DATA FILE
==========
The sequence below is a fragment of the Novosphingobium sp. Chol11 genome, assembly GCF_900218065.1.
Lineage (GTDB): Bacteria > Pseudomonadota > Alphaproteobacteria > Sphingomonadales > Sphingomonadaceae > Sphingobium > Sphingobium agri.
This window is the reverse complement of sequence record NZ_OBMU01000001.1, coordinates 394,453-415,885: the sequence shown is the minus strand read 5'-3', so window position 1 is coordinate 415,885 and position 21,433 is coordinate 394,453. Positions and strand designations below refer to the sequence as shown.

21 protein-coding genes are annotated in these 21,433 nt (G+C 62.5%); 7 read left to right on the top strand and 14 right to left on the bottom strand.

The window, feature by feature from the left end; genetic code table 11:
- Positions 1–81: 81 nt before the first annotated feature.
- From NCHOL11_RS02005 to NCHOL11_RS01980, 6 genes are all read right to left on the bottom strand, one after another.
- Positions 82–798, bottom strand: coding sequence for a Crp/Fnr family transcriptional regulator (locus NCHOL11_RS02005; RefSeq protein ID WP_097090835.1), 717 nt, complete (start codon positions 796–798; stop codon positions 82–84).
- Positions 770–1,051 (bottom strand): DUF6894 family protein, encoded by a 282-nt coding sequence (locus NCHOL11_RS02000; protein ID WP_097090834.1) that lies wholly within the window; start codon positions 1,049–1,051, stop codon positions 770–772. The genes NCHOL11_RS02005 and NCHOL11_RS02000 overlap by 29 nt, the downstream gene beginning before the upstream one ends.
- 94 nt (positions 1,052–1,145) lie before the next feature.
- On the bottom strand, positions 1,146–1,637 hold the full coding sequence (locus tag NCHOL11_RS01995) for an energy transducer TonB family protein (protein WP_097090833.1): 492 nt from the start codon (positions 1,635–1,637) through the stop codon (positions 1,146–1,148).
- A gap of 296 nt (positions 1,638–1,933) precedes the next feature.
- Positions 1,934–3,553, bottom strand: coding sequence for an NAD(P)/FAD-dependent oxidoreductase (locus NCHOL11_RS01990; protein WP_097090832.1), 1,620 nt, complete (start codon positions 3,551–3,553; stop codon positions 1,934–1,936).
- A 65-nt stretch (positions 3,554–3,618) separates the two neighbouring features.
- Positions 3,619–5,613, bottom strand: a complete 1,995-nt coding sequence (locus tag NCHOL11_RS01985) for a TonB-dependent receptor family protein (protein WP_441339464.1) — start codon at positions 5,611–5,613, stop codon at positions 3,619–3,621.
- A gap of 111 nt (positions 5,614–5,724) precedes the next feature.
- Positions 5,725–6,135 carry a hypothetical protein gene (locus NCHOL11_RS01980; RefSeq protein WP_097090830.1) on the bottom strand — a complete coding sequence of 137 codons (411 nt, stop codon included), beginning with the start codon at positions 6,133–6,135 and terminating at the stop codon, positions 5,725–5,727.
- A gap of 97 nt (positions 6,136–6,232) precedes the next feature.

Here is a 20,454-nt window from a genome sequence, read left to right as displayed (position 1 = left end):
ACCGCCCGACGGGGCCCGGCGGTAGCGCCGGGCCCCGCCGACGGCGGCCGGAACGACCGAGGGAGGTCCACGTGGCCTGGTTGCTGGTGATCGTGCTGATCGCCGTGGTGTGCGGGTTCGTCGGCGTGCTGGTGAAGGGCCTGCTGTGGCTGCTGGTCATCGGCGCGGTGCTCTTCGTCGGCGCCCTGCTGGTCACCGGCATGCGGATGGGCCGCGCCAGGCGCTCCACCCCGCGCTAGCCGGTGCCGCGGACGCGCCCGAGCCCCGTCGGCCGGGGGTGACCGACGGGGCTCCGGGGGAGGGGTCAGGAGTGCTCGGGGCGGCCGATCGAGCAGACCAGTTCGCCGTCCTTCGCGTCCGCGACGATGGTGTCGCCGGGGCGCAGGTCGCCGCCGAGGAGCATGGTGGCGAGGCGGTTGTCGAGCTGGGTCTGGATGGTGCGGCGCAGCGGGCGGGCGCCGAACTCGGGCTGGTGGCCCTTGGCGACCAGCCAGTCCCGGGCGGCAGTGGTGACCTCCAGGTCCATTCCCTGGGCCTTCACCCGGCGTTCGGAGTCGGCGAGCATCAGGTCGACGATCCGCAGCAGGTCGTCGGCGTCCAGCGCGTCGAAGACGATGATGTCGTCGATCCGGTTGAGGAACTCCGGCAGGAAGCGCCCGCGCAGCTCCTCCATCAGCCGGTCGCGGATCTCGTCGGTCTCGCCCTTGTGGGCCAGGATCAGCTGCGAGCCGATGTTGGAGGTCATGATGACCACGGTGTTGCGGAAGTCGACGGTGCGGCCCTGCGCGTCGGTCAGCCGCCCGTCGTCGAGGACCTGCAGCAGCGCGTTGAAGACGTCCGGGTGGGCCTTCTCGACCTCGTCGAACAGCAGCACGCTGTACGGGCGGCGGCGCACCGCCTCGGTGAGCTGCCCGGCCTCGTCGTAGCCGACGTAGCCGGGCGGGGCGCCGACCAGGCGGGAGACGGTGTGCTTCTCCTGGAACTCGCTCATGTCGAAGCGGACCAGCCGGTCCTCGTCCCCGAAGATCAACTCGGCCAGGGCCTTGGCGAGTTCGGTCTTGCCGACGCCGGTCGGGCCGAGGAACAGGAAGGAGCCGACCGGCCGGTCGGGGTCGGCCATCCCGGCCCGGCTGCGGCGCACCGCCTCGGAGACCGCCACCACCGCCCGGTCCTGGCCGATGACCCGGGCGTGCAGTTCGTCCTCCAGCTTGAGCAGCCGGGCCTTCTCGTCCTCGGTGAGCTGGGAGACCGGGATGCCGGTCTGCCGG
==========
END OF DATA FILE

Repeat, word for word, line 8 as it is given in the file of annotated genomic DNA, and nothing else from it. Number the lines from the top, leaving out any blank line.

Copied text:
- Positions 82–798, bottom strand: coding sequence for a Crp/Fnr family transcriptional regulator (locus NCHOL11_RS02005; RefSeq protein ID WP_097090835.1), 717 nt, complete (start codon positions 796–798; stop codon positions 82–84).